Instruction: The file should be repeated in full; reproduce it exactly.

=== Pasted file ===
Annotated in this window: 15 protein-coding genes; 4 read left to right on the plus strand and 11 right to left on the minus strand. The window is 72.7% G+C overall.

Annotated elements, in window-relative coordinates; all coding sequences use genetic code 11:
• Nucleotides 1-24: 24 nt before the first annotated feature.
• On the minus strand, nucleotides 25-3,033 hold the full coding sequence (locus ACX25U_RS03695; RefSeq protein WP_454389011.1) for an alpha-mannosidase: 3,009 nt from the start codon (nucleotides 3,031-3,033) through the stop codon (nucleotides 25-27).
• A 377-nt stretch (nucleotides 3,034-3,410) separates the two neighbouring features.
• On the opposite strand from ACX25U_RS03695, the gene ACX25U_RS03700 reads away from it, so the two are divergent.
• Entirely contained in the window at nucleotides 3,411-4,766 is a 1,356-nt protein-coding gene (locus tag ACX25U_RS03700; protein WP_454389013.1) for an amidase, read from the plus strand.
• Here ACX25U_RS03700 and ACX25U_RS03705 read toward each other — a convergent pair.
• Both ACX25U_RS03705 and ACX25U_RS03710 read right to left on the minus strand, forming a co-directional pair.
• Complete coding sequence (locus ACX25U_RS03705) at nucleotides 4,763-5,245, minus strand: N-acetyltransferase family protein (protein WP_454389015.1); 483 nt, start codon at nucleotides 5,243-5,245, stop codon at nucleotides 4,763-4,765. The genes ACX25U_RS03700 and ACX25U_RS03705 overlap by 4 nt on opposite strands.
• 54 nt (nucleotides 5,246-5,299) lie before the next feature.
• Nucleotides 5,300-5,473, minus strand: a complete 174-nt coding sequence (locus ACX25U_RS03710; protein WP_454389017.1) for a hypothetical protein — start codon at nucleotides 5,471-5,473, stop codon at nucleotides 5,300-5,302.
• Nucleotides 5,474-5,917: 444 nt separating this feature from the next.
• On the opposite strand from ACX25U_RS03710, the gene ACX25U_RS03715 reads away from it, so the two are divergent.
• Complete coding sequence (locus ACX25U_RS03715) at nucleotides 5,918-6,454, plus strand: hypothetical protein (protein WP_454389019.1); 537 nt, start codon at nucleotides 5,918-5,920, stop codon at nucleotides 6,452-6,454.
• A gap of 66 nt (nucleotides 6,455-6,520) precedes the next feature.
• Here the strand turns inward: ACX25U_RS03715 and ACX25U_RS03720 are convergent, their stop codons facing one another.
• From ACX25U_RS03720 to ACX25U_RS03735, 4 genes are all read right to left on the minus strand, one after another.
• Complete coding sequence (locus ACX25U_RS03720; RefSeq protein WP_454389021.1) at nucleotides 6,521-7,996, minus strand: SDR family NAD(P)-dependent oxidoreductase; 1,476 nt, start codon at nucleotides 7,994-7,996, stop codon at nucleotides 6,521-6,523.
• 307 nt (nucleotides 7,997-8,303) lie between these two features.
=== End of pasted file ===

Annotated in this window: 15 protein-coding genes; 4 read left to right on the plus strand and 11 right to left on the minus strand. The window is 72.7% G+C overall.

Annotated elements, in window-relative coordinates; all coding sequences use genetic code 11:
• Nucleotides 1-24: 24 nt before the first annotated feature.
• On the minus strand, nucleotides 25-3,033 hold the full coding sequence (locus ACX25U_RS03695; RefSeq protein WP_454389011.1) for an alpha-mannosidase: 3,009 nt from the start codon (nucleotides 3,031-3,033) through the stop codon (nucleotides 25-27).
• A 377-nt stretch (nucleotides 3,034-3,410) separates the two neighbouring features.
• On the opposite strand from ACX25U_RS03695, the gene ACX25U_RS03700 reads away from it, so the two are divergent.
• Entirely contained in the window at nucleotides 3,411-4,766 is a 1,356-nt protein-coding gene (locus tag ACX25U_RS03700; protein WP_454389013.1) for an amidase, read from the plus strand.
• Here ACX25U_RS03700 and ACX25U_RS03705 read toward each other — a convergent pair.
• Both ACX25U_RS03705 and ACX25U_RS03710 read right to left on the minus strand, forming a co-directional pair.
• Complete coding sequence (locus ACX25U_RS03705) at nucleotides 4,763-5,245, minus strand: N-acetyltransferase family protein (protein WP_454389015.1); 483 nt, start codon at nucleotides 5,243-5,245, stop codon at nucleotides 4,763-4,765. The genes ACX25U_RS03700 and ACX25U_RS03705 overlap by 4 nt on opposite strands.
• 54 nt (nucleotides 5,246-5,299) lie before the next feature.
• Nucleotides 5,300-5,473, minus strand: a complete 174-nt coding sequence (locus ACX25U_RS03710; protein WP_454389017.1) for a hypothetical protein — start codon at nucleotides 5,471-5,473, stop codon at nucleotides 5,300-5,302.
• Nucleotides 5,474-5,917: 444 nt separating this feature from the next.
• On the opposite strand from ACX25U_RS03710, the gene ACX25U_RS03715 reads away from it, so the two are divergent.
• Complete coding sequence (locus ACX25U_RS03715) at nucleotides 5,918-6,454, plus strand: hypothetical protein (protein WP_454389019.1); 537 nt, start codon at nucleotides 5,918-5,920, stop codon at nucleotides 6,452-6,454.
• A gap of 66 nt (nucleotides 6,455-6,520) precedes the next feature.
• Here the strand turns inward: ACX25U_RS03715 and ACX25U_RS03720 are convergent, their stop codons facing one another.
• From ACX25U_RS03720 to ACX25U_RS03735, 4 genes are all read right to left on the minus strand, one after another.
• Complete coding sequence (locus ACX25U_RS03720; RefSeq protein WP_454389021.1) at nucleotides 6,521-7,996, minus strand: SDR family NAD(P)-dependent oxidoreductase; 1,476 nt, start codon at nucleotides 7,994-7,996, stop codon at nucleotides 6,521-6,523.
• 307 nt (nucleotides 7,997-8,303) lie between these two features.